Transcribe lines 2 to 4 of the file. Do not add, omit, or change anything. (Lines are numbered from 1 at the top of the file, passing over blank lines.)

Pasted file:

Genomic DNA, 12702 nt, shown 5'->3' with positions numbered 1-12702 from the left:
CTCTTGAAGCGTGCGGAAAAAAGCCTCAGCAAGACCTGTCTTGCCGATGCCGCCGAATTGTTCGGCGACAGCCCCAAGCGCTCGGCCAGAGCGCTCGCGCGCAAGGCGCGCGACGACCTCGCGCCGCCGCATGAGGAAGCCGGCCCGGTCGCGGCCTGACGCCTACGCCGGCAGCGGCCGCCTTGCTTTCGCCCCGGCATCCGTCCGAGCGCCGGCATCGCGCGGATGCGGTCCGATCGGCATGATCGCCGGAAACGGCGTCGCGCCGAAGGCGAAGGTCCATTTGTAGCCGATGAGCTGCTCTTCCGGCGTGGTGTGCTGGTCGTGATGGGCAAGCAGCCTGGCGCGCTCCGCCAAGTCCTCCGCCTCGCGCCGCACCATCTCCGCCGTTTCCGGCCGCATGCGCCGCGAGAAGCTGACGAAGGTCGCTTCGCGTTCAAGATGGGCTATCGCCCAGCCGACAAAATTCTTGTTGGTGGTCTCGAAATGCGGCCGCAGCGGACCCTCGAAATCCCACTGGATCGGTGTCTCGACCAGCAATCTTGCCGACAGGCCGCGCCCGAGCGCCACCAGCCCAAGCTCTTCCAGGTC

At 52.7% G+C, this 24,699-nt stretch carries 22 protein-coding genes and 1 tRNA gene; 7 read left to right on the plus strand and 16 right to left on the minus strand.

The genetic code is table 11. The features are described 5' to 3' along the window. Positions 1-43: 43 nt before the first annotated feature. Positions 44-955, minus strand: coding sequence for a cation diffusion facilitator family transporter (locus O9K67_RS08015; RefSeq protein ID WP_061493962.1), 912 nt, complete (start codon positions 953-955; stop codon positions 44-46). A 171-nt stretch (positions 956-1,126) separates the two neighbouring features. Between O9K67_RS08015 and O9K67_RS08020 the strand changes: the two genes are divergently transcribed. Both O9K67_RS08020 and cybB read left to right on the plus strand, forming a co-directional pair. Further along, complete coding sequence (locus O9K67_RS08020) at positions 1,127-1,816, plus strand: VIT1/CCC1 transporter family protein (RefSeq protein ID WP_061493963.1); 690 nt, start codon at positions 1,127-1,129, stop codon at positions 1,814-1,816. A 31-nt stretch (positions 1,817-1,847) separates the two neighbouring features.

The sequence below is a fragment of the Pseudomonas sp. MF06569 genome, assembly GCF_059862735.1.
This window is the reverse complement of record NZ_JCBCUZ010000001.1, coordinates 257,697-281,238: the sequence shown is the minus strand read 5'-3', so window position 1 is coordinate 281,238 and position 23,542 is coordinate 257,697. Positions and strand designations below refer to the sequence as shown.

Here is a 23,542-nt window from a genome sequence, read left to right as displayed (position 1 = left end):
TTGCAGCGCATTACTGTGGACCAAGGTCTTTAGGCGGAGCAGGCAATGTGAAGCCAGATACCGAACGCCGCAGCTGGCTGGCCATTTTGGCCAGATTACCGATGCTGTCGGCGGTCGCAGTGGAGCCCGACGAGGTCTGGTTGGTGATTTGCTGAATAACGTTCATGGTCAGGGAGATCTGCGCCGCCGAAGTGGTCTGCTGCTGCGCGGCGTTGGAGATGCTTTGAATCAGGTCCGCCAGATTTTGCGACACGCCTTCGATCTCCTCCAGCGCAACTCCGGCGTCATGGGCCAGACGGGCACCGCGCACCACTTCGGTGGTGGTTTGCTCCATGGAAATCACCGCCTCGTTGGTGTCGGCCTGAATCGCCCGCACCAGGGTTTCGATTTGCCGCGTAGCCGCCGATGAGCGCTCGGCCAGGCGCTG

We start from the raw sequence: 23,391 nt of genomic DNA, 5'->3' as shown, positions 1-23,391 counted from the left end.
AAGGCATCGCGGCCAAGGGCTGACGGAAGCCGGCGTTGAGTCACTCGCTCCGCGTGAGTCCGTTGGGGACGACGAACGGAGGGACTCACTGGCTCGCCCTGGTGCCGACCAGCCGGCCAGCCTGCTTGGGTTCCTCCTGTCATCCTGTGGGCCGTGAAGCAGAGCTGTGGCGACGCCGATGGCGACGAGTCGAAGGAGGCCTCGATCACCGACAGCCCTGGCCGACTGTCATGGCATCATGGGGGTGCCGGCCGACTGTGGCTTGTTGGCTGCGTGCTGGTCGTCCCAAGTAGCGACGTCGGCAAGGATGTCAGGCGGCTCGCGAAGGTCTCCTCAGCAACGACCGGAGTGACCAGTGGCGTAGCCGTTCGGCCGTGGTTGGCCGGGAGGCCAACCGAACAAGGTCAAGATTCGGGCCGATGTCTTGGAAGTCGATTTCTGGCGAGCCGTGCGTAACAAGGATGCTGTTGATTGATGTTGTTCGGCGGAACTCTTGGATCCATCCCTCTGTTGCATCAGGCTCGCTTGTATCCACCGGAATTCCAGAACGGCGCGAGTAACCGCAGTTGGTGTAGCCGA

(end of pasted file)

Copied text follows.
CTCTTGAAGCGTGCGGAAAAAAGCCTCAGCAAGACCTGTCTTGCCGATGCCGCCGAATTGTTCGGCGACAGCCCCAAGCGCTCGGCCAGAGCGCTCGCGCGCAAGGCGCGCGACGACCTCGCGCCGCCGCATGAGGAAGCCGGCCCGGTCGCGGCCTGACGCCTACGCCGGCAGCGGCCGCCTTGCTTTCGCCCCGGCATCCGTCCGAGCGCCGGCATCGCGCGGATGCGGTCCGATCGGCATGATCGCCGGAAACGGCGTCGCGCCGAAGGCGAAGGTCCATTTGTAGCCGATGAGCTGCTCTTCCGGCGTGGTGTGCTGGTCGTGATGGGCAAGCAGCCTGGCGCGCTCCGCCAAGTCCTCCGCCTCGCGCCGCACCATCTCCGCCGTTTCCGGCCGCATGCGCCGCGAGAAGCTGACGAAGGTCGCTTCGCGTTCAAGATGGGCTATCGCCCAGCCGACAAAATTCTTGTTGGTGGTCTCGAAATGCGGCCGCAGCGGACCCTCGAAATCCCACTGGATCGGTGTCTCGACCAGCAATCTTGCCGACAGGCCGCGCCCGAGCGCCACCAGCCCAAGCTCTTCCAGGTC

At 52.7% G+C, this 24,699-nt stretch carries 22 protein-coding genes and 1 tRNA gene; 7 read left to right on the plus strand and 16 right to left on the minus strand.

The genetic code is table 11. The features are described 5' to 3' along the window. Positions 1-43: 43 nt before the first annotated feature. Positions 44-955, minus strand: coding sequence for a cation diffusion facilitator family transporter (locus O9K67_RS08015; RefSeq protein ID WP_061493962.1), 912 nt, complete (start codon positions 953-955; stop codon positions 44-46). A 171-nt stretch (positions 956-1,126) separates the two neighbouring features. Between O9K67_RS08015 and O9K67_RS08020 the strand changes: the two genes are divergently transcribed. Both O9K67_RS08020 and cybB read left to right on the plus strand, forming a co-directional pair. Further along, complete coding sequence (locus O9K67_RS08020) at positions 1,127-1,816, plus strand: VIT1/CCC1 transporter family protein (RefSeq protein ID WP_061493963.1); 690 nt, start codon at positions 1,127-1,129, stop codon at positions 1,814-1,816. A 31-nt stretch (positions 1,817-1,847) separates the two neighbouring features.